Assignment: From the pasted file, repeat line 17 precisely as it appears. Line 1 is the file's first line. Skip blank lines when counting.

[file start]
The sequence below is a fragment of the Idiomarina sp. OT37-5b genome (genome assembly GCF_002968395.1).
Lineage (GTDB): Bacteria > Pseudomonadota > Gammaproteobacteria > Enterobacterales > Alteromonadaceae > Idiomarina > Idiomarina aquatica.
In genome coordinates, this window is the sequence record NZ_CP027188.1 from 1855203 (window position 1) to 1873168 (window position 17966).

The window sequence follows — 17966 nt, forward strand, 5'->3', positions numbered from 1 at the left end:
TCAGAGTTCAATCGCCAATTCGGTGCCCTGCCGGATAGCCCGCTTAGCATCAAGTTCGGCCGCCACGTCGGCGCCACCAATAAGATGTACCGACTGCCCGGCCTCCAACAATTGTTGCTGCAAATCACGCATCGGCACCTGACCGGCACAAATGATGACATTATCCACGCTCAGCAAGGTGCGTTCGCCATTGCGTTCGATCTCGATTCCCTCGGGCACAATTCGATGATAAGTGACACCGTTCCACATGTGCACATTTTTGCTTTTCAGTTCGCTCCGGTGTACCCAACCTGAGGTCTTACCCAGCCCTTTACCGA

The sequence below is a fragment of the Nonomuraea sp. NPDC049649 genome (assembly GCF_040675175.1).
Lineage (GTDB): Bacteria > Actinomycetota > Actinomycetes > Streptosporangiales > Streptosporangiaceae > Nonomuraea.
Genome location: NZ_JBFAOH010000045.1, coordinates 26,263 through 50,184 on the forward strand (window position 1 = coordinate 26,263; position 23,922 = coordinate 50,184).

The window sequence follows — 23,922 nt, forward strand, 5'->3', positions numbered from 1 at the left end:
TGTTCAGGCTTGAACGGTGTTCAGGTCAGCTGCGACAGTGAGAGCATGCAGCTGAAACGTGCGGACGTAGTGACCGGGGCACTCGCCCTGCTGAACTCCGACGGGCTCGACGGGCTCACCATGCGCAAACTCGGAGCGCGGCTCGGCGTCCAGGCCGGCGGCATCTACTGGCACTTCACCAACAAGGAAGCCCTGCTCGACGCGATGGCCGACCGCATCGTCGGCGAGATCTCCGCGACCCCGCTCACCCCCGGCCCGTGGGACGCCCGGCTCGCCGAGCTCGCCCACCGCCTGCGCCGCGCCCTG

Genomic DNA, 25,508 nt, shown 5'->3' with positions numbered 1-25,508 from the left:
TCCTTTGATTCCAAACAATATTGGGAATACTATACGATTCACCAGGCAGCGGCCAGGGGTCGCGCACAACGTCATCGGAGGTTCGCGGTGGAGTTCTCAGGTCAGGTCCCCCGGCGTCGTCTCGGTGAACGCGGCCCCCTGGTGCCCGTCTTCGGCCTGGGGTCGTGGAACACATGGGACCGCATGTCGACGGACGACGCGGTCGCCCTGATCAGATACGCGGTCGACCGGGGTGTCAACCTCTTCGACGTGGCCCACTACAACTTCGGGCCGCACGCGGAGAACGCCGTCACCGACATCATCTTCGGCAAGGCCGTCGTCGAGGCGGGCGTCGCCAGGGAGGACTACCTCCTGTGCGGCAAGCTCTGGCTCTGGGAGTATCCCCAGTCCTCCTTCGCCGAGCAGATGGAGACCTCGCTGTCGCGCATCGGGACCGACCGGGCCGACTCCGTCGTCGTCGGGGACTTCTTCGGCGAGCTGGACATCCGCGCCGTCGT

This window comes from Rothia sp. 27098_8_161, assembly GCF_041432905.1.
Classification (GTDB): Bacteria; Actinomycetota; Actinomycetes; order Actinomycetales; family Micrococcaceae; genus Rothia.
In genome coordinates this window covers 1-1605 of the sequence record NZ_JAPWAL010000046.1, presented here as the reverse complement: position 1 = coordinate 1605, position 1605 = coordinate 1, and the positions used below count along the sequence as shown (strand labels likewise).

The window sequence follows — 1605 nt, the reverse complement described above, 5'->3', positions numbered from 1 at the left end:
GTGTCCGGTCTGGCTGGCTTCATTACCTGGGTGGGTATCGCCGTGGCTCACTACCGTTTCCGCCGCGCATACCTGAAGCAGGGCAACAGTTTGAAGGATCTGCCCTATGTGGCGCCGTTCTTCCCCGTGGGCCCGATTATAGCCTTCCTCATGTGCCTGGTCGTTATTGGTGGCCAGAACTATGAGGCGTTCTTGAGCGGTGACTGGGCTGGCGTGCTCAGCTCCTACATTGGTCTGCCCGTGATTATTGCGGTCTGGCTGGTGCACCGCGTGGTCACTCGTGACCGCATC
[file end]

GTGTCCGGTCTGGCTGGCTTCATTACCTGGGTGGGTATCGCCGTGGCTCACTACCGTTTCCGCCGCGCATACCTGAAGCAGGGCAACAGTTTGAAGGATCTGCCCTATGTGGCGCCGTTCTTCCCCGTGGGCCCGATTATAGCCTTCCTCATGTGCCTGGTCGTTATTGGTGGCCAGAACTATGAGGCGTTCTTGAGCGGTGACTGGGCTGGCGTGCTCAGCTCCTACATTGGTCTGCCCGTGATTATTGCGGTCTGGCTGGTGCACCGCGTGGTCACTCGTGACCGCATC